- private institutions authorized by provincial statute to confer degrees, such as Private Career Colleges in Ontario [Practitioners see LMIA exemption code C42].
Remember, working without a work permit is not an option for spouses or common-law partners. The duration of the work permit for the spouses typically matches the validity of the study permit for the international student.
Sometimes a significant unforeseen incident affects the financial status of an international student. For example, they may lose their parents or whoever pays for their expenses. Another example is an earthquake or floods back home that makes it impossible for their family members to support them. Luckily, the international student may apply for a temporary open work permit [Practitioners see R208(a)].
If you need help securing a study permit or working as a student, fill out the following form. However, you may book an appointment with me or fill out our free assessment form.
If you wish to visit or move to Canada, please fill out our free assessment form. We will review it for free, but we will contact you only if we find an opportunity for you. Alternatively, you may book a consultation session. Consultation sessions are not free, but you will receive formal advice from a licenced practitioner.
Fill our Free Canada Immigration Assessment Form in your language!
This article provides information of a general nature only. Considering the fluid nature of the immigration world, it may no longer be current. Of course, the item does not give legal advice. Therefore, do not rely on it as legal advice or immigration advice. Consequently, no one could hold us accountable for the content of these articles. Of course, if you have specific legal questions, you must consult a lawyer. Alternatively, if you are looking for immigration advice, book an appointment.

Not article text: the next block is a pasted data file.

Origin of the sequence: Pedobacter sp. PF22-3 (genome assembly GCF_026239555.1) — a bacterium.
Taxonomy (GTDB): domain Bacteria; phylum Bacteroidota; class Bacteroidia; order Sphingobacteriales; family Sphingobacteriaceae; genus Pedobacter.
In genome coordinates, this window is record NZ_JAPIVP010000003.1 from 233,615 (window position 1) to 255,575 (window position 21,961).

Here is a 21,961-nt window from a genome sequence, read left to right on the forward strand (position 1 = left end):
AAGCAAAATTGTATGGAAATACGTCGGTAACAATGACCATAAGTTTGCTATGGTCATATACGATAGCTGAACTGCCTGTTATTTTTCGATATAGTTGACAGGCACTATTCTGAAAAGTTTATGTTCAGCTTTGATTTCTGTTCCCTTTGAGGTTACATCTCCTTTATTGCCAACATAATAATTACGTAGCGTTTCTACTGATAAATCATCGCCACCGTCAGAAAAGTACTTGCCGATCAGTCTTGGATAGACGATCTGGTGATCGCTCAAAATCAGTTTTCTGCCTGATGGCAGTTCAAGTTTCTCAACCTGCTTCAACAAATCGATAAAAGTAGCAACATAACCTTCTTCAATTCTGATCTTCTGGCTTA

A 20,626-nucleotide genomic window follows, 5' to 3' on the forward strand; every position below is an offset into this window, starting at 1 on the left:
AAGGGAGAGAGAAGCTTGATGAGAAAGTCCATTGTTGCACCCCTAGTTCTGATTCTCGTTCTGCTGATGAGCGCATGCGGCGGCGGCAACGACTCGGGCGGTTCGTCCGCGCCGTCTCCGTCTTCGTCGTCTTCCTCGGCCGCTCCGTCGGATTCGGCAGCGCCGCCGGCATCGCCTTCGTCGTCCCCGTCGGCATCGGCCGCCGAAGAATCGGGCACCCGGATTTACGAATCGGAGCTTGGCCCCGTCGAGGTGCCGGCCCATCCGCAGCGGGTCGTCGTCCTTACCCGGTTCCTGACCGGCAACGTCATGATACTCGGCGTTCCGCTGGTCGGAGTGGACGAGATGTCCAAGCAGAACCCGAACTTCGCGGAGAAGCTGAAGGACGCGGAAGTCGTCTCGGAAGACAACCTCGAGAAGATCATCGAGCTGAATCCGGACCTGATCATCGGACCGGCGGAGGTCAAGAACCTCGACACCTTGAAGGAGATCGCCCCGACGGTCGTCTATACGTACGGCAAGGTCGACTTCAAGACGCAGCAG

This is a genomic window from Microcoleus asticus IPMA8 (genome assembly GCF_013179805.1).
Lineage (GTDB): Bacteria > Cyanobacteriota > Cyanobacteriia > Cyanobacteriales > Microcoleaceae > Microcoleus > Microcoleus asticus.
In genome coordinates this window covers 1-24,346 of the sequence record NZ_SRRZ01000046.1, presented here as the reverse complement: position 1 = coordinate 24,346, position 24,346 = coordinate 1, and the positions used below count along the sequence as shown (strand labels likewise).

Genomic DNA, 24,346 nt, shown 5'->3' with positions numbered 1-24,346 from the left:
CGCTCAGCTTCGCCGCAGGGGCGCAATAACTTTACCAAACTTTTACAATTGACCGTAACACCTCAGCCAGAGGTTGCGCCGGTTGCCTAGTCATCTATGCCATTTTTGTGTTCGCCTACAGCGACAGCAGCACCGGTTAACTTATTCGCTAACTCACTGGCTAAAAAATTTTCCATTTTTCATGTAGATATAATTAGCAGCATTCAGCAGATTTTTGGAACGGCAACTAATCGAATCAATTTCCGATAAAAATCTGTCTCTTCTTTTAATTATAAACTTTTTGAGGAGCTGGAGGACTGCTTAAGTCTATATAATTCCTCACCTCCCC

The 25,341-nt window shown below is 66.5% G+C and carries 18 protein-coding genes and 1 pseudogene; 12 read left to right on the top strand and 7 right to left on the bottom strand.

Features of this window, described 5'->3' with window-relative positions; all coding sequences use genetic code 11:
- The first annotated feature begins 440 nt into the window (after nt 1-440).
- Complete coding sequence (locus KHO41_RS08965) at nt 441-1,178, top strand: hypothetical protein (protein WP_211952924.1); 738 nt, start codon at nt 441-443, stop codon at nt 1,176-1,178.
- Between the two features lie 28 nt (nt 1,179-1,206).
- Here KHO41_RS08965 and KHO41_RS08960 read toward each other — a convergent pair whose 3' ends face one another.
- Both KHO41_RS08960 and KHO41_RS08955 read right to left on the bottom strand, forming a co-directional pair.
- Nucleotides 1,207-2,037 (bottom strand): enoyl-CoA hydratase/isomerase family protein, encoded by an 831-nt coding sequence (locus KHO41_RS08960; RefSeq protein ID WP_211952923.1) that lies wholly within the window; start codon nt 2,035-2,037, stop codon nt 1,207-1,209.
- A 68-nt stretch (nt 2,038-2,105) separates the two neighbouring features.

The characters and places in the articles:
All the characters and locations in the articles are fictional, unless otherwise clearly stated. Therefore, any resemblance in names, dates, and places is coincidental.
For our official addresses, trust this website only. We currently do not have offices outside Canada. Therefore, anyone who claims to be our agent is committing fraud. Also, note that we do not issue any work permits or study permits or similar documents. The government of Canada has the sole authority to issue such material.